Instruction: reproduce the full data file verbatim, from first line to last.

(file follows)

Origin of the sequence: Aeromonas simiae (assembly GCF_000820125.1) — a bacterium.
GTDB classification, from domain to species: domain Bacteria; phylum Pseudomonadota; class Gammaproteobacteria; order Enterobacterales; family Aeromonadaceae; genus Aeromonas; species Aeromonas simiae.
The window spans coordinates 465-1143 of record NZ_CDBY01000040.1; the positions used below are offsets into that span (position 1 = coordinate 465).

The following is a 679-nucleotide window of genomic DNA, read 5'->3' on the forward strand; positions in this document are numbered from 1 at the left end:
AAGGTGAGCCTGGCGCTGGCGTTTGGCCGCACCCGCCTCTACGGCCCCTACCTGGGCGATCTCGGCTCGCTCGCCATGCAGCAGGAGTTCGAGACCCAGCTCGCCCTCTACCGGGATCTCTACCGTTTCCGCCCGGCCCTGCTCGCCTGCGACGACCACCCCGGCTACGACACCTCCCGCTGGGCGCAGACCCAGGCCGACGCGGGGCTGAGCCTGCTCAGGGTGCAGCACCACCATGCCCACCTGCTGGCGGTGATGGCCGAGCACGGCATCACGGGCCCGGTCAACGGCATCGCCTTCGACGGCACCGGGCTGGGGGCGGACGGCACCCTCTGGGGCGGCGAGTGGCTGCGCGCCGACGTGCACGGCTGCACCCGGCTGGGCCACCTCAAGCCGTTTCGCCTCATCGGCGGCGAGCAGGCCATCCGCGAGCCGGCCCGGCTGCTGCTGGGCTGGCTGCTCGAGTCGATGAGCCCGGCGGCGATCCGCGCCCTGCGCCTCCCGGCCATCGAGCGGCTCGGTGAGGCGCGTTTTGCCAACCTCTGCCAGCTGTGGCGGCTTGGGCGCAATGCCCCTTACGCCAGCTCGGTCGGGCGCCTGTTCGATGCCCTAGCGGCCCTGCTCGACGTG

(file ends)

Origin of the sequence: Aeromonas simiae (assembly GCF_000820125.1) — a bacterium.
GTDB classification, from domain to species: domain Bacteria; phylum Pseudomonadota; class Gammaproteobacteria; order Enterobacterales; family Aeromonadaceae; genus Aeromonas; species Aeromonas simiae.
The window spans coordinates 465-1143 of record NZ_CDBY01000040.1; the positions used below are offsets into that span (position 1 = coordinate 465).

The following is a 679-nucleotide window of genomic DNA, read 5'->3' on the forward strand; positions in this document are numbered from 1 at the left end:
AAGGTGAGCCTGGCGCTGGCGTTTGGCCGCACCCGCCTCTACGGCCCCTACCTGGGCGATCTCGGCTCGCTCGCCATGCAGCAGGAGTTCGAGACCCAGCTCGCCCTCTACCGGGATCTCTACCGTTTCCGCCCGGCCCTGCTCGCCTGCGACGACCACCCCGGCTACGACACCTCCCGCTGGGCGCAGACCCAGGCCGACGCGGGGCTGAGCCTGCTCAGGGTGCAGCACCACCATGCCCACCTGCTGGCGGTGATGGCCGAGCACGGCATCACGGGCCCGGTCAACGGCATCGCCTTCGACGGCACCGGGCTGGGGGCGGACGGCACCCTCTGGGGCGGCGAGTGGCTGCGCGCCGACGTGCACGGCTGCACCCGGCTGGGCCACCTCAAGCCGTTTCGCCTCATCGGCGGCGAGCAGGCCATCCGCGAGCCGGCCCGGCTGCTGCTGGGCTGGCTGCTCGAGTCGATGAGCCCGGCGGCGATCCGCGCCCTGCGCCTCCCGGCCATCGAGCGGCTCGGTGAGGCGCGTTTTGCCAACCTCTGCCAGCTGTGGCGGCTTGGGCGCAATGCCCCTTACGCCAGCTCGGTCGGGCGCCTGTTCGATGCCCTAGCGGCCCTGCTCGACGTG